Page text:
Egypt's military rulers have sped up preparations for a presidential election, after protests calling for a faster transition from military to civilian rule.
State news agency MENA said Monday nominations for presidential candidates will be accepted beginning March 10, a month earlier than planned. Egypt's ruling military has pledged to hold a presidential election in June, but moving up the nomination process could allow for an earlier vote.
The election would be Egypt's first presidential vote since last year's popular uprising that ousted longtime leader Hosni Mubarak.
Opposition activists who want an end to military rule threw stones at police guarding the Interior Ministry on Monday, as police fired tear gas and set up concrete blocks to keep protesters away from the building. Medics say one person was killed, raising the death toll from five days of anti-government riots to 13.
The violent protests erupted in Cairo and the eastern city, Suez, after a February 1 football riot killed 74 people in the northern city of Port Said. Opposition activists accuse the ruling military and police of negligence and complicity.
In other developments Monday, the White House said an Egyptian government crackdown on foreign and Egyptian pro-democracy advocates could threaten Cairo's access to American aid.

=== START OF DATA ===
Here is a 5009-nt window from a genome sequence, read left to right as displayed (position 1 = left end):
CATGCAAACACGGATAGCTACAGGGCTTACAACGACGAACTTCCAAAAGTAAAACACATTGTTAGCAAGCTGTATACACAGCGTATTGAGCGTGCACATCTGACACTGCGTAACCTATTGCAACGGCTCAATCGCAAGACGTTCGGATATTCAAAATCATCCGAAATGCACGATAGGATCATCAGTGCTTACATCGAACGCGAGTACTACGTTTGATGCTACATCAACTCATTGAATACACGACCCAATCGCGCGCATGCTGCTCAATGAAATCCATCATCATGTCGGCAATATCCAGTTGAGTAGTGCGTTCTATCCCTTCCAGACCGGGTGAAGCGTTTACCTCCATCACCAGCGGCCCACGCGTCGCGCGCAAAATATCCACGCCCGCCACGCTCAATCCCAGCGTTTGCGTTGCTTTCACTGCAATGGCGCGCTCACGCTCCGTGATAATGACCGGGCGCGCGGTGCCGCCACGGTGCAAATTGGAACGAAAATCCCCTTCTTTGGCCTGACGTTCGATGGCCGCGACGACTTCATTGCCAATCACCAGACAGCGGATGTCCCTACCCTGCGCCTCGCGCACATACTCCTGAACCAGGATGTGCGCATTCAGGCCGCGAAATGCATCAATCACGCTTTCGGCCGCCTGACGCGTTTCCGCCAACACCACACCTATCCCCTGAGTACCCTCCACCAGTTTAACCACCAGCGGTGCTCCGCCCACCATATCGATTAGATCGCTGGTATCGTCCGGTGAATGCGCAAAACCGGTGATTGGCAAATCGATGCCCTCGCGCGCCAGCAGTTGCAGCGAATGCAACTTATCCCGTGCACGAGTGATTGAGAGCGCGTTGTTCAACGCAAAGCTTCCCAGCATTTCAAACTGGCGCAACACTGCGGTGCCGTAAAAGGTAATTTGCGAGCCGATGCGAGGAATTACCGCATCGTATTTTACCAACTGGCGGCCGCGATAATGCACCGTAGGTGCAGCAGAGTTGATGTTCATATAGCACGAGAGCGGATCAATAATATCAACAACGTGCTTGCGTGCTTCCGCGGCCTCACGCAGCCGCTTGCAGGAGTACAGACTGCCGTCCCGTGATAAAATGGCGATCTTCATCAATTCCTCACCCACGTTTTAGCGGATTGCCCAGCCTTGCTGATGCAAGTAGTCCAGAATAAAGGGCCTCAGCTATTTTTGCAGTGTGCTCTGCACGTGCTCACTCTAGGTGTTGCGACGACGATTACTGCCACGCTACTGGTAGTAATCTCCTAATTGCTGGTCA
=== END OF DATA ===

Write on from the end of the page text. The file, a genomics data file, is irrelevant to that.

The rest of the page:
Egyptian authorities on Sunday said 43 activists, including 19 Americans, must face trial on charges of illegal funding of pro-democracy groups and running organizations without required licenses.
White House press secretary Jay Carney said the ruling Egyptian military's actions could have “consequences” for bilateral relations and U.S. assistance programs for Egypt, which receives more than $1.3 billion in annual U.S. military aid.
U.S. Deputy Assistant Secretary of State for Near Eastern Affairs Aaron Snipe told VOA that the United States hopes that talks with the Egyptian government will help officials better understand the work the non-governmental organizations are doing.
“We are deeply disappointed and deeply concerned with the developments that have taken place over the past few days in Cairo with regards to NGOs. It's not a good sign. That doesn't mean that that sign cannot be reversed. And, it's why we are engaging at all levels with members of the Egyptian government to clarify the role of NGOs. We think that's an important part of this, that the NGOs who have existed for many years in Egypt are there to support civil society.”
One of 19 Americans is Sam LaHood, a son of U.S. Transportation Secretary Ray LaHood. The Egyptian prosecutor's office Monday said at least five of the Americans, including LaHood, have been barred from leaving the country, while the others have left.